HNSA Crest with photos of visitors at the ships.


Strafford Morss, Preservation Engineer
Original 1995, Revision 2007

1 . INTRODUCTION The Ultimate Goal:

1. Preserve the ship for a very long time.
CONSTITUTION is the ideal, Or is it?

Requirement: vessel to be maintained in manner satisfactory and at no cost to Navy.

Initial Planning Decisions You have to Live With

1. Type, size, and condition of vessel selected
2. Berthing Plan selected
3. Climate of Site
o-Salt or fresh water
o-Latitude of site: Expected: temperature range, weather conditions, ultra-violet exposure
o-Site demographics: expected visitation wear/tear
4. Universal Maxim: Relative to a ship, only one thing that can be done to her is forever: destruction.


1. Ship is your inheritance/legacy/liability. She is unique. But, is she special?
2. Economics: In 1994, total HNSA spending was $32,400,000/year for 88 ships: includes people, operating costs, and maintenance. Maintenance is low man on totem pole
3. Obvious conclusion 1: Staff is most important maintenance asset.
4. Obvious conclusion 2: As HNSA total spending averages $368,200/ship, major projects cannot be funded out of current operating income
o-Some smaller ships save for major projects
o-Many ships use long-term borrowings for moderate size projects
o-Major projects require extensive fund-raising and grants. Operating incomes cannot support even long-term debt service for such projects


1. Almost all museum ships expend "capital", i.e., rely on using the remaining service life of the structure and/or equipment, to put off/delay being forced into major maintenance projects.

2. Maximize the impact of the ship's staff:

o-More advanced maintenance techniques (long-lived coatings)
o-Adopting appropriate industry/Navy practice, i.e., impressed current cathodic protection
o-Recognizing and using long-standing "good practices," (electrically ground ship to shore).
o-Interior Heat: Often an effective interior preservative.

3. Maintenance activities can be broken down into at least four categories:

1. Current maintenance. This includes day-to-day activities, such as janitorial functions, spot repairs, to periodic equipment greasing.
2. Long term maintenance. This can cover long term actions such as impressed cathodic protection of the underwater hull to a total repaint of major sections of hull or superstructure.
3. Rehabilitation. This can cover the repair/upgrade of equipment, systems or spaces needed to operate the ship in her museum/memorial role. Examples: Modernization of public heads, upgrade of 40 mm gun mounts,and rearrangement of berthing spaces to accommodate overnight groups.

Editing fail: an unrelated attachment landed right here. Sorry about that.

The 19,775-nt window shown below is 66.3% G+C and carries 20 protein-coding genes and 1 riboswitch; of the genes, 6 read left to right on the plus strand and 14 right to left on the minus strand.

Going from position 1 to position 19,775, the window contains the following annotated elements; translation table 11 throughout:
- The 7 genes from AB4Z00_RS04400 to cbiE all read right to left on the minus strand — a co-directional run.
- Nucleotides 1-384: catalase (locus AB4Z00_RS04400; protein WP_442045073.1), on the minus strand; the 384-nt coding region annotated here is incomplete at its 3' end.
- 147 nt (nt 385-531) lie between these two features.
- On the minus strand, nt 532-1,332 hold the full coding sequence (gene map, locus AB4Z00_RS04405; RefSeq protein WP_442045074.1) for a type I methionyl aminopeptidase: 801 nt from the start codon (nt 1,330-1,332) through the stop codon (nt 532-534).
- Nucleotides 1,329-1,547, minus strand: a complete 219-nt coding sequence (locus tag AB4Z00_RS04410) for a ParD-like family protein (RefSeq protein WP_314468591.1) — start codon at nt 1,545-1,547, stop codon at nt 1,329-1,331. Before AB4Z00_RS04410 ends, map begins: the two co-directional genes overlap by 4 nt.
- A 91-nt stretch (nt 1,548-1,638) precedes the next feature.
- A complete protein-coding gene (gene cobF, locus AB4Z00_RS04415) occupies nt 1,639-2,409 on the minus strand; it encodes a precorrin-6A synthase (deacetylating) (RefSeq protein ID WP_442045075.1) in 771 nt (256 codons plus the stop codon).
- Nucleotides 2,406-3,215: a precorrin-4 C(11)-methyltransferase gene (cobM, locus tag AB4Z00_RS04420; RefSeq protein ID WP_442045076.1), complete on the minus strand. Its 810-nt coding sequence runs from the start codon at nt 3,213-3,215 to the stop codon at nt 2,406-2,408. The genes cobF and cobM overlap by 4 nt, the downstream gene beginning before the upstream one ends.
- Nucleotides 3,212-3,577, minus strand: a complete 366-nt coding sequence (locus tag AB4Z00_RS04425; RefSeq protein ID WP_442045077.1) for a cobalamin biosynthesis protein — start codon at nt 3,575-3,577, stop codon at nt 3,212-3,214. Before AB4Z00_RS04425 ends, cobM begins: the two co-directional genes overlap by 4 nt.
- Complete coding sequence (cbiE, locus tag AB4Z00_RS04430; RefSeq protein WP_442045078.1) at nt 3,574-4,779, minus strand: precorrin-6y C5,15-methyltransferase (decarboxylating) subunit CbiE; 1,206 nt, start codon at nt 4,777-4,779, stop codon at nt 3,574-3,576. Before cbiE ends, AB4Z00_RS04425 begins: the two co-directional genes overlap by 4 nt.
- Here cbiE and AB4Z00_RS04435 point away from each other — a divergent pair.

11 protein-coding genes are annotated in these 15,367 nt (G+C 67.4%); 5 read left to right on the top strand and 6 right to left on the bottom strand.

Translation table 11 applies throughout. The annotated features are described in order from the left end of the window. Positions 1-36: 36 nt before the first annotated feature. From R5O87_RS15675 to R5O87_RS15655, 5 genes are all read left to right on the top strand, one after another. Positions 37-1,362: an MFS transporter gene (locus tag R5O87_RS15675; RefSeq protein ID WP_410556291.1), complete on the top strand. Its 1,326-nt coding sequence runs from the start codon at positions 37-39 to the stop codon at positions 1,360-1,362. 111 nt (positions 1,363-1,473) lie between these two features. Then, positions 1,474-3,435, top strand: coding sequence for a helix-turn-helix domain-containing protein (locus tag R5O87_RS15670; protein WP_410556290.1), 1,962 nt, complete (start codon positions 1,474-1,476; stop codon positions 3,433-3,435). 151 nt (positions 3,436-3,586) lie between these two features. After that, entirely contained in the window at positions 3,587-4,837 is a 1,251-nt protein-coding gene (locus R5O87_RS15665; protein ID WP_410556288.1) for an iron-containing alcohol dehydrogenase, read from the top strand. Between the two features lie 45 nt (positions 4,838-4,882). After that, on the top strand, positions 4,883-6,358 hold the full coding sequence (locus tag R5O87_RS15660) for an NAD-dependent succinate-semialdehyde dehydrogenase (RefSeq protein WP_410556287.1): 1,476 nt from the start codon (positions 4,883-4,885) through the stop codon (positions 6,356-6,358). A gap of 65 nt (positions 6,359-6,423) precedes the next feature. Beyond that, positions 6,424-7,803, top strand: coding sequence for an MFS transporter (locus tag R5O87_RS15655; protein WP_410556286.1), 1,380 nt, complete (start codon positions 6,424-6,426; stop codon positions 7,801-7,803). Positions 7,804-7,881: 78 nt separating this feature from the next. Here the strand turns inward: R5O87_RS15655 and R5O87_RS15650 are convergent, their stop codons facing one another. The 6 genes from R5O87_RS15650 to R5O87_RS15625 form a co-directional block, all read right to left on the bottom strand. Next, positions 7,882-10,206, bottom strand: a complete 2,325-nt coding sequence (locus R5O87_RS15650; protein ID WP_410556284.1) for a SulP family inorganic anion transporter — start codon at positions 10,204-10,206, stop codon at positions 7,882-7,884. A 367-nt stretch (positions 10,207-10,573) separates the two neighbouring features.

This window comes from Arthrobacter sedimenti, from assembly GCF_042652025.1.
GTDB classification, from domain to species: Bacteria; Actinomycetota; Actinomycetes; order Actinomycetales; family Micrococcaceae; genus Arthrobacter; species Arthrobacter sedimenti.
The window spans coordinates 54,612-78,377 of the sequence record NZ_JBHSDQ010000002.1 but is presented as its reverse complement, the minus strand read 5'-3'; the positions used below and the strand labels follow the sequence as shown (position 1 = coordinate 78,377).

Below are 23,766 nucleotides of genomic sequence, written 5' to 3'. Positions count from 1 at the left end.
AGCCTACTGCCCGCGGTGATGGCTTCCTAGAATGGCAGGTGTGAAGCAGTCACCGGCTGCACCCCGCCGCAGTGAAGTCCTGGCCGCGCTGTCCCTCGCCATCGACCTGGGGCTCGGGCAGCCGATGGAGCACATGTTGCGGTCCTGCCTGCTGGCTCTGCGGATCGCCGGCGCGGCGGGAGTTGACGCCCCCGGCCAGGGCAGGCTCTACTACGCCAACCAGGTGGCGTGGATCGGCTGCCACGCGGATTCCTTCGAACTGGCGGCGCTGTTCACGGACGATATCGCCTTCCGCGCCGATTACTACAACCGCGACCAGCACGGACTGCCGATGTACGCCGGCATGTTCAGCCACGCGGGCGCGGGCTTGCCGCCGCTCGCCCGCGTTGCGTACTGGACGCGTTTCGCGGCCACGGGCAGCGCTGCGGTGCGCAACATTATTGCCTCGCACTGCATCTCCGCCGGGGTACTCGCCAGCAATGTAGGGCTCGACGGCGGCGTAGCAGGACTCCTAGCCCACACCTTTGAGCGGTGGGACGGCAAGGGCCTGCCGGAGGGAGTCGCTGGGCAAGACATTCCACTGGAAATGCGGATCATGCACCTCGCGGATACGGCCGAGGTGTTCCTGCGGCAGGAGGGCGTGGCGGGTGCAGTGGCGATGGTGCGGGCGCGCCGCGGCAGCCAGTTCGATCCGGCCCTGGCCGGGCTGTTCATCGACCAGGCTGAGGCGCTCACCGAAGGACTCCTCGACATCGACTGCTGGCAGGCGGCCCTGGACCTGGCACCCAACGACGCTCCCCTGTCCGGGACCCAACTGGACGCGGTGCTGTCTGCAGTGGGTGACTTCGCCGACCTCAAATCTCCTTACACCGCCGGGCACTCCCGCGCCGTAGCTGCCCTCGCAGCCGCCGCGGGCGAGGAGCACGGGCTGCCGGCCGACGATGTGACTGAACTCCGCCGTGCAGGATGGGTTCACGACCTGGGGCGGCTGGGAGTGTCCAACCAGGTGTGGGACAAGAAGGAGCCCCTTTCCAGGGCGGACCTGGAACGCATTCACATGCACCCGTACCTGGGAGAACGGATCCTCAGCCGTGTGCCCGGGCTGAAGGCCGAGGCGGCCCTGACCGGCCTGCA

4. Restoration. This covers returning spaces, systems, equipment to original configuration and/or appearance. Examples: reinstallation of deck gun on board COD, recreation of accurate compartment painting schemes on board TEXAS, rebuilding of bow-chain locker structure on board PAMPANITO.

Comment: Categories are not self-exclusive. 2, 3, and 4 will impact short term maintenance and in many cases are undertaken to minimize short term requirements. Long Term, rehabilitation, and restoration projects should be the result of a Long Range planning process as carefully considered and developed by management. Developing the Long Range Plan, projects will be categorized as:

o-Ship staff accomplish.
o-Beyond Ship Staff capability: contractor assistance required at berthing site.
o-Contractor accomplishment required at contractor's industrial (shipyard) location. VERY RARE.
Develop projects of Long Range Plan from
o-Baseline records
o-KEEP GOOD, DETAILED records of what, when, how, and why you did, or
Establish your baseline, develop projects, and
KEEP YOUR RECORDS. Good records slow the re- invention of the wheel.


1. How the ship is berthed. There are 4 basic types of berthing

o- High and Dry: Example DRUM, U-505
o-Fully afloat. Variant is partial/full grounding at low water. Examples: DD-661, 850; BB-35, 59; CV-11 (until 2007)
o-Aground: Additional liquids introduced to keep ship on bottom during normal conditions. Grounded ships will float during high water conditions.
Examples: BB-55, 60; (Before 1989) BB-35; CVT-16
o-Embedded in ground, or above ground.


o-High and Dry best for ship; very expensive.
o-Fully Afloat next: subject to normal corrosion, can fill and sink; expensive berthing
o-Aground: same problems as fully afloat: also, structural strain; more external corrosion; physical erosion; extensive internal corrosion; difficult to move; difficult to hold in place when floats during storm/high water; more difficult damage control/recovery; physical destruction a real possibility; much less expensive berthing as significant mooring facilities are usually omitted (the reason for placing the ship aground).
o-Embedded in ground: most of same problems as aground; also "invisible idiot": out-of-sight, out-of-mind; almost assured long term physical destruction; least expensive berthing.
o-Initial berthing decision almost always dictated by then-current financial considerations with little thought to long-term physical implications
o-Today, berthing conditions contribute significantly to director's worry quotients
o-KIDD and ALBACORE are wildly successful exceptions

3. Electrical and Electrical Grounding

1. Ground each vessel to the shore.
o-Do not rely on gangways, mooring wires, chains, or mooring pilings/spuds to do job. Very high to infinite resistance.
o-Use at least 4/0 ground cable.